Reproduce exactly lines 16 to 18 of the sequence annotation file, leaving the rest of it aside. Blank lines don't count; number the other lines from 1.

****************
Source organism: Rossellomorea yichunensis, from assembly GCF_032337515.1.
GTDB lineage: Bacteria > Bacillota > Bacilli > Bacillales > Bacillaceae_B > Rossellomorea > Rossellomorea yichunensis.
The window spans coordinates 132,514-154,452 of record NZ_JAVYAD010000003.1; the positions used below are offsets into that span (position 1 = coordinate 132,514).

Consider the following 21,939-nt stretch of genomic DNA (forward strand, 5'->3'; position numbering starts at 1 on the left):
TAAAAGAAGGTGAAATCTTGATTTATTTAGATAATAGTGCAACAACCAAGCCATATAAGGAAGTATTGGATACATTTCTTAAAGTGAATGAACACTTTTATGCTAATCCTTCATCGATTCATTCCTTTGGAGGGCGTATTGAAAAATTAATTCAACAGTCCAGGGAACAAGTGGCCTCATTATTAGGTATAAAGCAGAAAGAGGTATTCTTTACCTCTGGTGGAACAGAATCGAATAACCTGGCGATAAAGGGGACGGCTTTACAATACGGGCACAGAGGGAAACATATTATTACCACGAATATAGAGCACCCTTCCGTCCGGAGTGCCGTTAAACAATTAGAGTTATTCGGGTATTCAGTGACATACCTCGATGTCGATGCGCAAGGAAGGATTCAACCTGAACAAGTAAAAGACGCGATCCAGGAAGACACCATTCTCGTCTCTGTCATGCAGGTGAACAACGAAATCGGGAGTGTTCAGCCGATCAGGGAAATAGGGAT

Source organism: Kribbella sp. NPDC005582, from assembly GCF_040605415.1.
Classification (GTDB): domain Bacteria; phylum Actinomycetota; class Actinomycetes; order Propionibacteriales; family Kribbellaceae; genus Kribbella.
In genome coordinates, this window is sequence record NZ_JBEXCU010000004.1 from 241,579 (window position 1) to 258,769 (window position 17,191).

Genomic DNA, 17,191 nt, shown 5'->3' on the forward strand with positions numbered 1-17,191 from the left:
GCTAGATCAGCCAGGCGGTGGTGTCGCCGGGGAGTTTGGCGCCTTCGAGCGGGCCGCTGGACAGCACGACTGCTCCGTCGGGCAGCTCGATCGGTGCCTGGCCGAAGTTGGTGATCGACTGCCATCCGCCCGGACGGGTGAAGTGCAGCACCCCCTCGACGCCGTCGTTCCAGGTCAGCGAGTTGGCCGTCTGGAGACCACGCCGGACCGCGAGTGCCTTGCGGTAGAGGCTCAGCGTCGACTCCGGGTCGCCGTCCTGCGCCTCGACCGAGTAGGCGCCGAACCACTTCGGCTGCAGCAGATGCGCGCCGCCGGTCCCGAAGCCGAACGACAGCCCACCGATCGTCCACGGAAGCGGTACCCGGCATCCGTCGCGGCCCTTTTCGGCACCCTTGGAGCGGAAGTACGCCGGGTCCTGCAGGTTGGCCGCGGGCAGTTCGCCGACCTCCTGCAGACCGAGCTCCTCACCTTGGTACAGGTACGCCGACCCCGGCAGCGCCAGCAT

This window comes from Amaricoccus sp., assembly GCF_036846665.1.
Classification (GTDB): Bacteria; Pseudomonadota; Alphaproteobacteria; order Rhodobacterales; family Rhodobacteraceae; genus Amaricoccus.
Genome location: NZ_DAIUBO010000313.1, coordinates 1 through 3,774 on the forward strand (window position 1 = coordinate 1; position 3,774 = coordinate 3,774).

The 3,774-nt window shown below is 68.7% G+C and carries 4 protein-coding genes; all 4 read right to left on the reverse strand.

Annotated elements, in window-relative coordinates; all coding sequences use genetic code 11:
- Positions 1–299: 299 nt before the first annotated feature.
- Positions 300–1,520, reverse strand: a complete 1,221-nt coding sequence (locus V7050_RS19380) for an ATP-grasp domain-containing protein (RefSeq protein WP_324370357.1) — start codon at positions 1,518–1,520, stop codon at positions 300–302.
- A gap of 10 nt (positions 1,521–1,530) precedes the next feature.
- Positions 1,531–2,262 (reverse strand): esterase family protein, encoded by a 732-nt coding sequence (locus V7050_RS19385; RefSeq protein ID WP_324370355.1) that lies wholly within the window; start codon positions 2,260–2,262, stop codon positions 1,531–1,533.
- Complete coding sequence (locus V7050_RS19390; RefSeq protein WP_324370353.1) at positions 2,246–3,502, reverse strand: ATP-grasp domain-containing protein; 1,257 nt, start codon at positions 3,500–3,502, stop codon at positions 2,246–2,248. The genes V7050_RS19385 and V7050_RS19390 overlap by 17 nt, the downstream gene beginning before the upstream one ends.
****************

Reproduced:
- Positions 1–299: 299 nt before the first annotated feature.
- Positions 300–1,520, reverse strand: a complete 1,221-nt coding sequence (locus V7050_RS19380) for an ATP-grasp domain-containing protein (RefSeq protein WP_324370357.1) — start codon at positions 1,518–1,520, stop codon at positions 300–302.
- A gap of 10 nt (positions 1,521–1,530) precedes the next feature.